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Hello. How are you?

Conversation helps neighbours support neighbours
5 MINUTE READ
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5 MINUTE READ
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Picture this: You stop by your local coffee shop and spot your neighbour. “John” is a Second World War veteran who’s lived alone since his wife passed away three years ago. You notice John’s clothes appear unwashed and he looks dishevelled, quite unlike his usual sharp appearance.

What could you do?

Start a conversation, a new guide developed with funding from the RTOERO Foundation advises. In that conversation, John might reveal he’s having a hard time getting around or making his own meals. You might discover that he has no family in the area and he’s reluctant to ask for help.

During the conversation with you, John might realize there are supports he didn’t know about or hadn’t considered.

The guide, called Supporting Your Neighbours: A Community Conversation Guide, highlights the importance of recognizing and using the power of conversation. It offers strategies for starting a conversation with people like John. It includes risk factors to look out for, such as the death of a partner, hearing or vision loss, mobility restrictions and low income. You’ll find signs of social isolation and suggested conversation starters that lead with empathy.

The guide also outlines the type of barriers — transportation, financial, language, physical health and more — that may prevent community participation, and where to go for help.

Image of the cover of Research and Action RIA Community Conversation Guide

Research for the real world

Enhancing quality of life for older adults is the mission of the Schlegel-UW Research Institute for Aging (RIA). A non-profit organization, the RIA connects research to the real world, designing resources, programs and education for older adults. The guide is their creation, part of a five-year project called Supporting Inclusion through Intergenerational Partnerships (SIIP). Its goal is to reduce the social isolation of people living with dementia and their care partners through intergenerational programming in Ontario’s Waterloo Region.

An RTOERO Foundation call for proposals aligned well with the SIIP project plans. The foundation raises and invests funds in research and programs that benefit Canada’s aging population in two areas: geriatric research and social engagement.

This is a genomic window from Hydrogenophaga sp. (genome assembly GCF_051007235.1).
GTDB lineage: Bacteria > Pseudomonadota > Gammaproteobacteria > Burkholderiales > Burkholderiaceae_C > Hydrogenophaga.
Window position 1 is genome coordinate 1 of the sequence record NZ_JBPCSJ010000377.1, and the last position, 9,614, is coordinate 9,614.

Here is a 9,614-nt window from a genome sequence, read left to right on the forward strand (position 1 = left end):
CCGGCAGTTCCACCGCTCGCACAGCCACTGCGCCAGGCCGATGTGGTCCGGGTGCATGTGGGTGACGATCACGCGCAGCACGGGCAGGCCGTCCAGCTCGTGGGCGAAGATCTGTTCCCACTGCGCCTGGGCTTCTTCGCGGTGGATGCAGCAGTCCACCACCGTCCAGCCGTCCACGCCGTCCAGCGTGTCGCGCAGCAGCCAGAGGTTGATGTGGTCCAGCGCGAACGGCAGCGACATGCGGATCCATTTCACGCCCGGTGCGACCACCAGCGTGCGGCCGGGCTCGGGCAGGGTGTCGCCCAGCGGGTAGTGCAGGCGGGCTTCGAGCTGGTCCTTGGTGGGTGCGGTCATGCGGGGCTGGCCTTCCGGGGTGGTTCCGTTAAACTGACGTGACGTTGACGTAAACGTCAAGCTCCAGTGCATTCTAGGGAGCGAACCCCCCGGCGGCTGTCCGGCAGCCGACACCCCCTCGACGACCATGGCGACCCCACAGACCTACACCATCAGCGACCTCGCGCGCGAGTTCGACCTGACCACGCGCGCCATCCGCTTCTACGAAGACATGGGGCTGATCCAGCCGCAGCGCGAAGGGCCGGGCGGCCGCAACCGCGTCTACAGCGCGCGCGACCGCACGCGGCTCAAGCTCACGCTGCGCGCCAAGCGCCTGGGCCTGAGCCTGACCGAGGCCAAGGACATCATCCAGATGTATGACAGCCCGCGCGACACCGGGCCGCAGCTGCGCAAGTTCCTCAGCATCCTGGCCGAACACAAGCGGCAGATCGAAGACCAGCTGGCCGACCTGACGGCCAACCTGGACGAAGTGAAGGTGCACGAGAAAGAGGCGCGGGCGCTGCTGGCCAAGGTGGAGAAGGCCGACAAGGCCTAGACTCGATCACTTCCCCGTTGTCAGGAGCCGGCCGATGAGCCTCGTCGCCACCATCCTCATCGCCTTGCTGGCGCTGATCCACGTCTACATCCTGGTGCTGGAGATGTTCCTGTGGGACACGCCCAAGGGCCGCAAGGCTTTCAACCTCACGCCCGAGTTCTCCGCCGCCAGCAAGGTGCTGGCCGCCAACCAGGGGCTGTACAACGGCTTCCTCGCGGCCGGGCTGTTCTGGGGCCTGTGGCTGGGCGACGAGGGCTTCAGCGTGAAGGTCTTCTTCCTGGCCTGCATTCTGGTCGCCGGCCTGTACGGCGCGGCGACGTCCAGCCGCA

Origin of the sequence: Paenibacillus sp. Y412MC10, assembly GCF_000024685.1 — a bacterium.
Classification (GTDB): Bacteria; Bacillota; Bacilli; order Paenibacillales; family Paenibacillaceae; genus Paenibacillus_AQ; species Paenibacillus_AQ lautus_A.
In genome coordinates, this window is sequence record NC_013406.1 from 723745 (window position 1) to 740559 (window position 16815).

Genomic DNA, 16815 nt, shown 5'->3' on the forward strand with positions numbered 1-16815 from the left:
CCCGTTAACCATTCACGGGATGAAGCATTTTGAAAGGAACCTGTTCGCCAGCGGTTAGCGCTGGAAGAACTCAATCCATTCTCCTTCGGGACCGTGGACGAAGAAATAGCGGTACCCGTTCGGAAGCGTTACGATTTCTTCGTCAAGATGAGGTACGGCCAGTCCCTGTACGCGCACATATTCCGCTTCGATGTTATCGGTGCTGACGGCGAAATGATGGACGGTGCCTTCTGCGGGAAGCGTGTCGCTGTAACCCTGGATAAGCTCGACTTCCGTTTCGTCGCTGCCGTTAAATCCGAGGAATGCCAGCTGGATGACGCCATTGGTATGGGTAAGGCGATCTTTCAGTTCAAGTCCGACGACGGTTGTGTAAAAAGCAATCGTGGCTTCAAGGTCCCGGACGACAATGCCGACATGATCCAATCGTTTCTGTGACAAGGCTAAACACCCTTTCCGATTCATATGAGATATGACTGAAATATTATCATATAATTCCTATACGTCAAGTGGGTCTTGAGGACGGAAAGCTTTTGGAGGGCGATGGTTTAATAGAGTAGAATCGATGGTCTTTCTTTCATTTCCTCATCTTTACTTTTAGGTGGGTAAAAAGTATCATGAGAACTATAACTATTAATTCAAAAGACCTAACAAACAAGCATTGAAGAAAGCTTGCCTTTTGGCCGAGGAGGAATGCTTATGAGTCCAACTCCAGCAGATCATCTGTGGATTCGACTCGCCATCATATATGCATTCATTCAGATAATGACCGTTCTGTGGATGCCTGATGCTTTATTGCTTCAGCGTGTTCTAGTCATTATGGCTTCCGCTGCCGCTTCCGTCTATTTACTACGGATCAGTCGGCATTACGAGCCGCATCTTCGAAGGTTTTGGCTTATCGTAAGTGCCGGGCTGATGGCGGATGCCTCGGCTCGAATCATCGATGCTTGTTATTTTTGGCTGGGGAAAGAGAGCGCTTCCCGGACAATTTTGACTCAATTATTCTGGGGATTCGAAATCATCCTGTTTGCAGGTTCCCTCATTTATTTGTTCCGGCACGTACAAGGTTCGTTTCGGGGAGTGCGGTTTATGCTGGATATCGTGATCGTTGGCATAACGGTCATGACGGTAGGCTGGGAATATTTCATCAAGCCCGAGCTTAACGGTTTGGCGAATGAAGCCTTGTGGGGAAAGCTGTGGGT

The RIA proposal targeted the latter, amplifying their work focused on a small population in the Township of Woolwich, a mostly rural community in the heart of Mennonite country in Waterloo Region. The RIA chose the area because it already had infrastructure that would support the guide’s success and because older adults there were likely to face some of the known risk factors of social isolation.

RTOERO Foundation by the numbers

2011 Year the RTOERO Foundation was formed

$770,333 Grants given since 2011

$35,000 Average grant

23 Grants awarded  

12 # of months each project typically lasts

2 Grant project focus areas: geriatric research and social engagement

“The SIIP project aims to contribute new research about effective strategies to reduce barriers, promote social inclusion and identify individuals in need of support,” says Dana Zummach, manager of dementia programs at the RIA. “With this proposal, we wanted to develop a resource to support community members. Our goal was to identify those at risk, provide guidance on what to do next and how to start a conversation, as well as what to do if the person’s needs are beyond what an individual can handle.”

The RIA received the grant just before COVID-19 hit and produced the Supporting Your Neighbours guide in April 2022.

Project sets the bar for the future

“When we received the first draft of the RIA project results, we were blown away,” says Mike Prentice, executive director of the RTOERO Foundation. “Often research reports are densely academic, but this was a readable, practical guide that was almost ready to release to the public.”

The original guide was specific to the Township of Woolwich, and at the foundation’s request, the RIA created an additional version with a national focus. The foundation then had the national version translated into French.

The foundation had already been making changes to its grant program to make it more efficient. The experience with the RIA guide highlighted the value of some additional changes for future projects:

  • Ensure collaboration between the foundation and the grant recipients.
  • Include a more readable layperson summary as well as the usual academic report.
  • Share project knowledge in multiple ways, such as infographics, summaries, visuals and specific landing pages with a link to download the resource.

Meanwhile, Zummach reports positive feedback to the guide from community members. “Most said they understood the purpose of the guide, felt confident in recognizing the risks of social isolation among older adults and felt confident supporting a person to connect with a community organization,” she says.

Ready to step up and start your own community conversations? You’ll find practical ways to help when you download Supporting Your Neighbours. Get the guide in English or French from the RTOERO Foundation’s list of projects funded at rtoero.ca/rtoero-foundation/our-work/projects-we-fund or SIIP at intergenerationalpartnerships.ca/resources.

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